“We have developed standard language when replying to student inquiries, updated our website with a FAFSA message and are not listing the FAFSA requirement in our student portal or requiring it to complete a financial aid application for an initial financial read,” May said.

UMass most affected

Most affected by the FAFSA issues is the University of Massachusetts. As a public institution, the FAFSA is the only application accepted to be considered for federal need-based grants, work study and loans.

UMass spokesman Edward Blaguszewski said emails from the admissions office this week note that the university is “continuously monitoring updates from the Department of Education and will inform our students of changes to any UMass deadlines.”

That email encourages students to continue trying to file by the UMass priority filing date of March 1. “If you are experiencing challenges submitting your FAFSA, please reply to this email so that we may assist you,” the correspondence states. It also says that if students fail to get the FAFSA done, it will not affect funding, and that state and scholarship agencies have varying deadlines that they are encouraged to meet.

Amherst College has been able to modify its requirements, pushing the deadline for submission of a FAFSA for all first-time enrolling students until July 1. An advisory to this effect is on the college’s website:

“While many students and families have been able to successfully complete the 2024-2025 FAFSA, others have not, due to known FAFSA completion challenges. Out of awareness and concern for these students and families, Amherst College is delaying our submission requirement for the FAFSA to July 1 for all first time enrolling students.”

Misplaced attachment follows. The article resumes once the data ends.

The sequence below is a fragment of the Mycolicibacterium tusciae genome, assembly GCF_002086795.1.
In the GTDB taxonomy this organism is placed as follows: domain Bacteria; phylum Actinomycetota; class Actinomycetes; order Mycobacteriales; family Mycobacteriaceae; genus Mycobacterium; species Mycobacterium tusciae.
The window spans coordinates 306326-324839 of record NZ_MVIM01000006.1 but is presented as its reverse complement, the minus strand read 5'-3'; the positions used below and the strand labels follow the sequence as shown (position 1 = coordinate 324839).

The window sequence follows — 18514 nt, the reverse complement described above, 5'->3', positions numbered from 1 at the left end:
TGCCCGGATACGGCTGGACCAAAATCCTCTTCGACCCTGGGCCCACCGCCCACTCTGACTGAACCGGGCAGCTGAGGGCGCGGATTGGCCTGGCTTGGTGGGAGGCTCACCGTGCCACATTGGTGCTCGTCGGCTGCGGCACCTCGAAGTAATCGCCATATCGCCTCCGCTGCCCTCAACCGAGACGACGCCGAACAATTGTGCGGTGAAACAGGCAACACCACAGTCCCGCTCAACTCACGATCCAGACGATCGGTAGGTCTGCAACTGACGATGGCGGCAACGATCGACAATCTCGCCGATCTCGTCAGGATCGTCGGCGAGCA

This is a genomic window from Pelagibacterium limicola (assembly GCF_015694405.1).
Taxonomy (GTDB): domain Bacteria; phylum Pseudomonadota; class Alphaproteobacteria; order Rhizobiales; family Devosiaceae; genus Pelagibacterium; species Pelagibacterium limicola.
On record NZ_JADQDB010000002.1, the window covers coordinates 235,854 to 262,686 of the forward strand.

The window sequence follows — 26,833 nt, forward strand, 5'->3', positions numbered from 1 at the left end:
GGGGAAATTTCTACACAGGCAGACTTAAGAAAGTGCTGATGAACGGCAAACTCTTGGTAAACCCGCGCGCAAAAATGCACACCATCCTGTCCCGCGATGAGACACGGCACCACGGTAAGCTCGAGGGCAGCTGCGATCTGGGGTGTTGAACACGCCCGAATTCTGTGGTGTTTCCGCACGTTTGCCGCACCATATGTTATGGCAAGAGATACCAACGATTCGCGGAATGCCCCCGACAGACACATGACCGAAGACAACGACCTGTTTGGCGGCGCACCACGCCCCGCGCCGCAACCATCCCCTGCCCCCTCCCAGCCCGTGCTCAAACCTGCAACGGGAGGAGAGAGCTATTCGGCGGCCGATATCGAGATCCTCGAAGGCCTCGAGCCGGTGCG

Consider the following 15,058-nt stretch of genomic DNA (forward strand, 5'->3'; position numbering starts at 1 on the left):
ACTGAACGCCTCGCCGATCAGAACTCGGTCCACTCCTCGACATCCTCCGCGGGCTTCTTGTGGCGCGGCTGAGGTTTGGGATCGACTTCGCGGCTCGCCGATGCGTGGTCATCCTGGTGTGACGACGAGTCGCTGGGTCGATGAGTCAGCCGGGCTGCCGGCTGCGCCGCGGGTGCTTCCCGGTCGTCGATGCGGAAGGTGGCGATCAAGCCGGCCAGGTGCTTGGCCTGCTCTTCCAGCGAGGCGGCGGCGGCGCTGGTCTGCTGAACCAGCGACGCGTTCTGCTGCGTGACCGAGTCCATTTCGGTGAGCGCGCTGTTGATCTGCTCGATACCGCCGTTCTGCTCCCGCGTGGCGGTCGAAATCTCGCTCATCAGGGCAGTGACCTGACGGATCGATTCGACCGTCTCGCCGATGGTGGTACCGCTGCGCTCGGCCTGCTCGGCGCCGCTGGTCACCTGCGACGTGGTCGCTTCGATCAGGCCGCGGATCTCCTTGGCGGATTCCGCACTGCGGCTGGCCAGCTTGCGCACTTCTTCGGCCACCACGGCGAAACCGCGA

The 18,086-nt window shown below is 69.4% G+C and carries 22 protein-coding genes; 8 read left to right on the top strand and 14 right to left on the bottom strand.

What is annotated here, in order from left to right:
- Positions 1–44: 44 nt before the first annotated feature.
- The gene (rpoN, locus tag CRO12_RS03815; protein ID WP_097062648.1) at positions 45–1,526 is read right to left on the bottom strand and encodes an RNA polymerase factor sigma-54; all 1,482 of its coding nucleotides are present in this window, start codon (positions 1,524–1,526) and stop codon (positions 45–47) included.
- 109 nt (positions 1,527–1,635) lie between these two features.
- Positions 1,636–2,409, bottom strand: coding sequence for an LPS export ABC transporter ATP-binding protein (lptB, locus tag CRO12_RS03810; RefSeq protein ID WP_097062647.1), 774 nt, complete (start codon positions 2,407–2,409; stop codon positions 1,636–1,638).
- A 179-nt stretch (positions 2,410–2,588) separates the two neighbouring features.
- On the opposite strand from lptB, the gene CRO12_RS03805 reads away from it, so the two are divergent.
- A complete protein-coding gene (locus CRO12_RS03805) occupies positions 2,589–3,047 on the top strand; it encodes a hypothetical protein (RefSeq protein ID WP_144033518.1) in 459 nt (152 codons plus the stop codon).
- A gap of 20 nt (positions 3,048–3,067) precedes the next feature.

Amherst College put together a website to update students on the FAFSA submission, recommending that current aid applicants prioritize completing all other aid documents and that, while completing and submitting FASA if possible, “FAFSA is not required for an accurate aid offer from Amherst College.”

Hidalgo said some colleges have created their own institutional aid application, listing aid award, institutional grants and scholarships, plus any state and federal aid. Hidalgo said many also have a net price calculator. But state schools are reliant on FAFSA, whereas in addition to Smith and Amherst, Mount Holyoke and Hampshire colleges also participate in CSS Profile.

FAFSA is required for all U.S. citizens and permanent resident students who accept a college’s financial aid offer so that federal money can be disbursed.

Amherst College’s Dean of Financial Aid Gail Holt brings expertise from chairing the FAFSA Simplification Implementation Working Group, an organization made up of 13 financial aid administrators from across the country to prepare for the moment. Part of that group’s work included reducing the number of questions on the application and lowering barriers for certain student populations.

With the kinks in FAFSA expected to be worked out, McGann said he anticipates students who would enroll in the fall of 2025 will be able to file their forms this coming October.

“Going forward, this will be something that makes college-going easier and better for families across the country,” McGann said. “It will be less complex, less cumbersome for millions of families.”

Hidalgo, too, envisions improvement. “I’m hoping it’s a one-year thing and next year it will be back to normal,” Hidalgo said.

Scott Merzbach can be reached at smerzbach@gazettenet.com.